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NWSL Golden Boot winners: Who will join elite group in 2023?

(Orlando Ramirez/USA TODAY Sports)

The 2023 Golden Boot race is nearing the finish line, with Portland Thorns forward Sophia Smith holding a one-goal lead over her nearest competitor.

Still, North Carolina Courage forward Kerolin (10 goals) would need a brace to overtake Smith (11 goals), as the reigning league MVP holds the tiebreaker. The final day of the 2023 regular season will decide the playoff and Golden Boot races.

Ahead of decision day, Just Women’s Sports takes a look back at the history of NWSL Golden Boot winners.

(Tim Nwachukwu/Getty Images)

2022: Alex Morgan, San Diego Wave, 15 goals

In San Diego’s inaugural season in the NWSL, Morgan put on a show, tallying 15 goals in 17 games. A career-best for the star forward, the total included three braces, plus four goals in one game to tie an NWSL record.

(Robin Alam/Icon Sportswire via Getty Images)

2021: Ashley Hatch, Washington Spirit, 10 goals

Hatch earned the 2021 Golden Boot with just 10 goals in 20 games, the lowest total needed to earn the award in league history. Her 10 goals were a career best, which Hatch has nearly matched with nine goals in 2023.

(Robin Alam/Icon Sportswire via Getty Images)

2019: Sam Kerr, Chicago Red Stars, 18 goals

In 2019, Kerr broke her own single-season goal scoring record with 18 goals, a mark that still stands. She also won her third consecutive scoring title; no other player has won more than once. Kerr still stands alone atop the NWSL with 77 career goals, despite departing for the Women’s Super League after the 2019 season.

(Quinn Harris/Icon Sportswire via Getty Images)

2018: Sam Kerr, Chicago Red Stars, 16 goals

Kerr also won the scoring title in 2018, along the way becoming the first player to reach 50 goals in NWSL history. She finished the season with 59.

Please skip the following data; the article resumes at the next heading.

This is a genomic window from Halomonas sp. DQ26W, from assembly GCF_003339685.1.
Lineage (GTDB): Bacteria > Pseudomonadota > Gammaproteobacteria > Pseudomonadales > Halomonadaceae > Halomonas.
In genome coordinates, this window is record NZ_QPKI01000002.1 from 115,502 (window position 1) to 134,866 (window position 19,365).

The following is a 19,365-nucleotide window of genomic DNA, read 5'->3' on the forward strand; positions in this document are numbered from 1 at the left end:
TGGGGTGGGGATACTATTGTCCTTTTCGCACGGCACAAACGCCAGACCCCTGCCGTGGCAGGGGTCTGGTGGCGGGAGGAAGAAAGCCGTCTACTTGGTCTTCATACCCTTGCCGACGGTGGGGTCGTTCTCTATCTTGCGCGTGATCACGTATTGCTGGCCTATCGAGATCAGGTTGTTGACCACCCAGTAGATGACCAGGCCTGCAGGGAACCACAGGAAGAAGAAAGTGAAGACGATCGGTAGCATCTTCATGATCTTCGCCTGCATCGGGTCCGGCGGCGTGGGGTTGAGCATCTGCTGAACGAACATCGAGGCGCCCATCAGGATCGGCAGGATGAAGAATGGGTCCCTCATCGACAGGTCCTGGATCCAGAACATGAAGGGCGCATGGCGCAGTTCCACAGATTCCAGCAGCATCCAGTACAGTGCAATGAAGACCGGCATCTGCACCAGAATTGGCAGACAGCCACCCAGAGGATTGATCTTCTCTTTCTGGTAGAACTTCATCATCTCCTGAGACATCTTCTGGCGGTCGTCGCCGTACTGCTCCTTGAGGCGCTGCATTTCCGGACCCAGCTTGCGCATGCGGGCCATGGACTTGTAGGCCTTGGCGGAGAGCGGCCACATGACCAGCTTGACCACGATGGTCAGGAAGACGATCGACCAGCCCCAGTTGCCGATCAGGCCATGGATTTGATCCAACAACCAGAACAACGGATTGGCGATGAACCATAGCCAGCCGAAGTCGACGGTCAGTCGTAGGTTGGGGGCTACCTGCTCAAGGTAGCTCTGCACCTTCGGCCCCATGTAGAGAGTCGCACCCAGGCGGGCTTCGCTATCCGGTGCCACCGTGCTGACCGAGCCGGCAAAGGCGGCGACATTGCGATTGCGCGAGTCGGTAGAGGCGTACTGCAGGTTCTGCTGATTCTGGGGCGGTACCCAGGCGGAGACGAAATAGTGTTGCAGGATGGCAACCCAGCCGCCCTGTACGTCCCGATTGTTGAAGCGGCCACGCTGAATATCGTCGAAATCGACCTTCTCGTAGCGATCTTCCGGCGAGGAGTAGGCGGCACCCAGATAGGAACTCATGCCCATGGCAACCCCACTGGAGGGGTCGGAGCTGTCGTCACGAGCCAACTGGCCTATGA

(Rich Barnes/Getty Images)

2017: Sam Kerr, Sky Blue FC, 17 goals

For Kerr’s first of three scoring titles, the Australian phenom set a single-season record that she broke herself two years later. Kerr scored 17 goals in 22 games, none of them on penalty kicks. She also became the first player in NWSL history to reach 50 career points.

(Lewis Gettier/ISI Photos/Getty Images)

2016: Lynn Williams, Western New York Flash, 11 goals

Lynn Williams capped her second NWSL season with the Golden Boot. For the first time in league history, two players atop the goals leaderboard, as Williams and Kealia Ohai Watt both finished with 11. But Williams held the tiebreaker, with five assists to Watt’s four.

(Tony Quinn/Icon Sportswire via Getty Images)

2015: Crystal Dunn, Washington Spirit, 15 goals

Dunn had a standout 2015 season, scoring 15 goals to take home the Golden Boot. At 23 years old, she also became the youngest player in league history to take home the league MVP award, a milestone eclipsed by Smith in 2022.

(Leslie Plaza Johnson/Icon Sportswire via Getty Images)

2014: Kim Little, Seattle Reign FC, 16 goals

With 16 goals in 23 games, Little went on scoring tear. From May through June, Little scored a goal in six consecutive games. She had a goal against each NWSL team that season, including five against the Dash.


(Leslie Plaza Johnson/Icon Sportswire via Getty Images)

2013: Lauren Holiday, FC Kansas City, 12 goals